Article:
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True/false: There are $4$ linearly independent vectors $v_1,v_2,v_3,v_4 \in \mathbb{R}^3$.

I think the statement is true.

Let's take as example (this is my own example, not of the task!!):

$$a\begin{pmatrix} 1\\ 0\\ 0 \end{pmatrix}+b\begin{pmatrix} 0\\ 1\\ 0 \end{pmatrix}+c\begin{pmatrix} 0\\ 0\\ 1 \end{pmatrix}+d\begin{pmatrix} 0\\ 0\\ 1 \end{pmatrix}=\begin{pmatrix} 0\\ 0\\ 0 \end{pmatrix}$$

We get that $a=b=0$

Now if $c=0$, then $d=0$, but of course we cannot know that in this case. We have to know it..?

Anyway you can see I'm not sure : /

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    $\begingroup$ What about if $c=1$? $\endgroup$ – Sha Vuklia Mar 16 '17 at 10:05
  • $\begingroup$ @ShaVuklia Then the vectors would be linearly dependent because we would have $1 = -1$, and we have that $a=b=0$ $\endgroup$ – tenepolis Mar 16 '17 at 10:08
  • $\begingroup$ @tenepolis: are you familiar with the dimension of a vector space? $\endgroup$ – Student Mar 16 '17 at 10:16
  • $\begingroup$ @student No. But I believe the dimension of the vectors are $4$ but we are in dimension $3$ and there is some kind of mismatch.. So it's impossible they are linearly independent..? $\endgroup$ – tenepolis Mar 16 '17 at 10:17
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Vectors are linearly independent if their weighted sum (linear combination) is zero if and only if all the weights are $0$s.

This is not the case in the OP:

$$0\cdot\begin{pmatrix} 1\\ 0\\ 0 \end{pmatrix}+0\cdot\begin{pmatrix} 0\\ 1\\ 0 \end{pmatrix}+(-1)\cdot\begin{pmatrix} 0\\ 0\\ 1 \end{pmatrix}+(+1)\cdot\begin{pmatrix} 0\\ 0\\ 1 \end{pmatrix}=\begin{pmatrix} 0\\ 0\\ 0 \end{pmatrix}.$$

That is, the vectors above are not linearly independet.

So, the statement is false.

Above, we only showed that the example four-tuple was linearly dependent. But, it is true in general that in $R^3$ only three (or less) linearly independent vectors can be singled out.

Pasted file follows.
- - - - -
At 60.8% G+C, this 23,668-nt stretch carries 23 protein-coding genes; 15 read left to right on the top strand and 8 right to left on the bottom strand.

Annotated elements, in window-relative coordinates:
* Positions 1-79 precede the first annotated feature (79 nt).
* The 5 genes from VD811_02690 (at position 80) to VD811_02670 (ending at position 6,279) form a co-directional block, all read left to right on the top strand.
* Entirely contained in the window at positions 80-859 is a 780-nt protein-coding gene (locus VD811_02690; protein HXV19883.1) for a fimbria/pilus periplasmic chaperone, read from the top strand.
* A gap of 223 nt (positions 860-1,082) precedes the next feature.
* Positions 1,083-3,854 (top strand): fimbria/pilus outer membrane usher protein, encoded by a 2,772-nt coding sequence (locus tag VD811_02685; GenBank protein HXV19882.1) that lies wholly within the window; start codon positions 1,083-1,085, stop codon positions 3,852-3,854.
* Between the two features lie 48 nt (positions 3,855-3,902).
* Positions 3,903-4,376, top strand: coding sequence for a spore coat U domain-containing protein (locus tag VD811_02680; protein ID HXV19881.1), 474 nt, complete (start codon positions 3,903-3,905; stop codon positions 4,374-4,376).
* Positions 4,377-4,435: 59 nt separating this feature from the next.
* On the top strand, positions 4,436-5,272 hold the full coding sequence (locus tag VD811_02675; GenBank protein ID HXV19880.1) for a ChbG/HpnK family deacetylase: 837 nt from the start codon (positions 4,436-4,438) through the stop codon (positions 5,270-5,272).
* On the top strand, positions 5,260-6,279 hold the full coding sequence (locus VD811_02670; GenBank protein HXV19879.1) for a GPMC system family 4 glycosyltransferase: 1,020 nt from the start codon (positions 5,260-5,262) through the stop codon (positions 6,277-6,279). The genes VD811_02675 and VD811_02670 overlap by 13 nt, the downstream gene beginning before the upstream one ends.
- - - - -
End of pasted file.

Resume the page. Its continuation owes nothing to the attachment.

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    $\begingroup$ it was stated in the answer informally, that there are only 3 linearly independent vectors in $\mathbb{R}^3$ but it is actually an elementary theorem of linear algebra that any set of $m$ vectors in $\mathbb{R}^n$ is linearly dependent if $m>n$. $\endgroup$ – Nox Mar 16 '17 at 10:17
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Assume $\vec v_1,\vec v_2,\vec v_3$ are linearly independent in $\mathbb{R^3}$. Then they form a basis, and we have that: $$a\vec v_1+b\vec v_2+c\vec v_3=\vec x$$

for any $\vec x\in\mathbb{R^3}$ and for some $a,b,c\in\mathbb{R}$, and therefore includes any $\vec v_4\in\mathbb{R^3}$.

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  • $\begingroup$ he might not know that any basis has the same size $\endgroup$ – enthdegree Mar 16 '17 at 17:35
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In your choice: $v_3=v_4$. Hence $v_1,v_2,v_3,v_4$ are linearly dependent:

$0=v_3-v_4$.

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  • $\begingroup$ I also like to know if the statement is true or false, please let me know if you know. $\endgroup$ – tenepolis Mar 16 '17 at 10:10
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    $\begingroup$ The statement is false ! In $ \mathbb R^3$ we have: $4$ vecors are always linearly dependent. $\endgroup$ – Fred Mar 16 '17 at 10:16

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